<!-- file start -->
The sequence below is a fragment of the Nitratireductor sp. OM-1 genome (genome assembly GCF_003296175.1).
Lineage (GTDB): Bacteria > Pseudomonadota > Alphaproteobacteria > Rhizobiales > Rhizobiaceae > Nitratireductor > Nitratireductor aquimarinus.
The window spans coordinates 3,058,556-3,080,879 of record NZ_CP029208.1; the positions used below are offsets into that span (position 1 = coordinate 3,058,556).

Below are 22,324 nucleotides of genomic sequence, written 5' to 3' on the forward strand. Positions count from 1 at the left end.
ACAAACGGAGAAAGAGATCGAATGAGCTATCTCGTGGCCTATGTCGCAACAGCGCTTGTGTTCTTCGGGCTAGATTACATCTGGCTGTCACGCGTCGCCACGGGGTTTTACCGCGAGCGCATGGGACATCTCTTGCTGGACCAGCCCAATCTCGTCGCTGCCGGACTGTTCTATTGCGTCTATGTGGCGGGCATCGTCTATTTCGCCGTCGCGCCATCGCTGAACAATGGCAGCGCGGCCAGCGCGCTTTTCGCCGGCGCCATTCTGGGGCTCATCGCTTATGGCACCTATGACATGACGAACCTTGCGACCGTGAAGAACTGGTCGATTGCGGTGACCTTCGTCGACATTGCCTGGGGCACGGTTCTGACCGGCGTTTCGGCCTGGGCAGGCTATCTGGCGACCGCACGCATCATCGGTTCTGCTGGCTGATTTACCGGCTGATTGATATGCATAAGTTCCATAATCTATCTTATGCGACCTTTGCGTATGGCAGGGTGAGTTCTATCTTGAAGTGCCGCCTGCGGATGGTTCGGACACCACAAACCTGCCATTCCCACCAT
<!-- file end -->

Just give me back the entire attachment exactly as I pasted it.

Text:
The sequence below is a fragment of the Nitratireductor sp. OM-1 genome (genome assembly GCF_003296175.1).
Lineage (GTDB): Bacteria > Pseudomonadota > Alphaproteobacteria > Rhizobiales > Rhizobiaceae > Nitratireductor > Nitratireductor aquimarinus.
The window spans coordinates 3,058,556-3,080,879 of record NZ_CP029208.1; the positions used below are offsets into that span (position 1 = coordinate 3,058,556).

Below are 22,324 nucleotides of genomic sequence, written 5' to 3' on the forward strand. Positions count from 1 at the left end.
ACAAACGGAGAAAGAGATCGAATGAGCTATCTCGTGGCCTATGTCGCAACAGCGCTTGTGTTCTTCGGGCTAGATTACATCTGGCTGTCACGCGTCGCCACGGGGTTTTACCGCGAGCGCATGGGACATCTCTTGCTGGACCAGCCCAATCTCGTCGCTGCCGGACTGTTCTATTGCGTCTATGTGGCGGGCATCGTCTATTTCGCCGTCGCGCCATCGCTGAACAATGGCAGCGCGGCCAGCGCGCTTTTCGCCGGCGCCATTCTGGGGCTCATCGCTTATGGCACCTATGACATGACGAACCTTGCGACCGTGAAGAACTGGTCGATTGCGGTGACCTTCGTCGACATTGCCTGGGGCACGGTTCTGACCGGCGTTTCGGCCTGGGCAGGCTATCTGGCGACCGCACGCATCATCGGTTCTGCTGGCTGATTTACCGGCTGATTGATATGCATAAGTTCCATAATCTATCTTATGCGACCTTTGCGTATGGCAGGGTGAGTTCTATCTTGAAGTGCCGCCTGCGGATGGTTCGGACACCACAAACCTGCCATTCCCACCAT